Happy 100th Birthday to Presque Isle’s LS&I Ore Dock

2012 marks the 100th birthday of the Lake Superior & Ishpeming Railroad Ore Dock in Marquette’s Upper Harbor at Presque Isle Park. Cleveland-Cliffs has been airing a commercial commemorating its significant history, and on July 15th the tall ship the Niagara will be arriving to celebrate its birthday.

In honor of the ore dock’s birthday, I am posting the passage about it from my book My Marquette:

LS& I Ore Dock in winter – photo credit – Sonny Longtine

Then John took Wendy on a walking tour around Presque Isle. Luckily, an ore boat was in the harbor, so they walked out on the breakwall to watch the boat load its cargo from the pocket dock. — Superior Heritage, The Marquette Trilogy: Book Three

By the late nineteenth century, three ore docks operated in the Lower Harbor. Then in 1912, an ore dock was built in the Upper Harbor. Nearly a century later, it is Marquette’s only operating dock and nineteen years older than its Lower Harbor sister which sits silently.

The Upper Harbor’s LS&I Dock, belonging to the Lake Superior and Ishpeming Railroad, unloads ore from the mines onto ships bound for Canada and various ports in the Great Lakes. The dock stands seventy-five feet high and projects 1,200 feet into Lake Superior. Nearly 10,000 timber piles are driven twenty feet deep to support the dock’s size and weight. Workers must climb 103 steps to the dock’s top to help load the ore. Lucky tourists will see a ship along either side of the ore dock with the dock’s chutes open to load the ore, a process that can take several hours.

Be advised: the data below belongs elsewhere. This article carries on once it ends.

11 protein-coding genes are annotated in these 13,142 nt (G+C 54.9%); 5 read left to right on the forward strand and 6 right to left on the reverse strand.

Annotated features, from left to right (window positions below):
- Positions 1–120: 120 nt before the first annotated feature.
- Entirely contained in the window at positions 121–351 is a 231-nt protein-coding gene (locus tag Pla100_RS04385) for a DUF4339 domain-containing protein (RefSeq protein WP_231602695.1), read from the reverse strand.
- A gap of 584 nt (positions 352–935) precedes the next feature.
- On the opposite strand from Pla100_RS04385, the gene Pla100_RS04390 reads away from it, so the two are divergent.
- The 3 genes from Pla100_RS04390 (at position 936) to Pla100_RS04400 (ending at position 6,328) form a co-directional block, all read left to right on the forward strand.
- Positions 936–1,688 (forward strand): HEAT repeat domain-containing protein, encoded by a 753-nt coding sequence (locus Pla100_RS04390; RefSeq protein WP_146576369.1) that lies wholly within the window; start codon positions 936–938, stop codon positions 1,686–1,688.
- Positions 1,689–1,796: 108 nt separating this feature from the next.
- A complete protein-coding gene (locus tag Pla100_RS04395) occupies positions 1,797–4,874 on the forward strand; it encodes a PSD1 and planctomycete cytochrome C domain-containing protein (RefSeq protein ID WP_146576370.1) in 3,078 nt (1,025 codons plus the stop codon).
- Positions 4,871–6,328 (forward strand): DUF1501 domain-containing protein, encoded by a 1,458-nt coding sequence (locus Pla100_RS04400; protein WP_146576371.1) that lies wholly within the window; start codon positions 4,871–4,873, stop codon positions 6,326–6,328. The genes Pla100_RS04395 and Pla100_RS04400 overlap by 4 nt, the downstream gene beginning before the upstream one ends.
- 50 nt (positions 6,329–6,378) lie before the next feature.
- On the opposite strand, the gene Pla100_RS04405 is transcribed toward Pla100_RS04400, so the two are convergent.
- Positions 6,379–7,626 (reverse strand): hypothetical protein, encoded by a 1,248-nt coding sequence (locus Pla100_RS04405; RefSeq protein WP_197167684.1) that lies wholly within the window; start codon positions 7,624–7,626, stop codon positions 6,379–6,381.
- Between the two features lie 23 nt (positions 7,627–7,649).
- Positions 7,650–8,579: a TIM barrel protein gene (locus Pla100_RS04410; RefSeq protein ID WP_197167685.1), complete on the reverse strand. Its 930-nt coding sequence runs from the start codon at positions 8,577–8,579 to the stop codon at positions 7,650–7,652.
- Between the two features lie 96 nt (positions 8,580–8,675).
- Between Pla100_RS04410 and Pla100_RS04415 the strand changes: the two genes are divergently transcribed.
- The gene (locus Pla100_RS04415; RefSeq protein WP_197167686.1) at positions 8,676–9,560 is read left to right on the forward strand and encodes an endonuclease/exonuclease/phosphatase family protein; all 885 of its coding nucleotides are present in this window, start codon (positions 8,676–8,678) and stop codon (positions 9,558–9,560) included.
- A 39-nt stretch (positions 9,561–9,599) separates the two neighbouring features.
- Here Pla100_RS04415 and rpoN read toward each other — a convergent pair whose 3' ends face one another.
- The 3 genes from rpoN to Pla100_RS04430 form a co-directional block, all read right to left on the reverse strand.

Marquette’s last remaining operating pocket dock is considered so important that following the September 11, 2001 terrorist attacks, the government was concerned it would be a target by terrorists to disrupt shipping on the Great Lakes.

The LS&I dock remains a testament to Marquette’s raison d’etre—to carry ore to industrial centers like Buffalo and Cleveland so it can be made into steel. Upper Michigan’s iron ore has played an integral part in the United States’ modernization from its use to build cannons and ships in the Civil War to over a century of constructing automobiles. As long as the mines operate and ore boats pull up to the LS&I dock, Marquette will remain connected to its past.

The LS&I Ore Dock in summer – Photo credit – Tyler Tichelaar

Explore posts in the same categories: Marquette History, Upper Michigan History, Upper Michigan Sites to Visit

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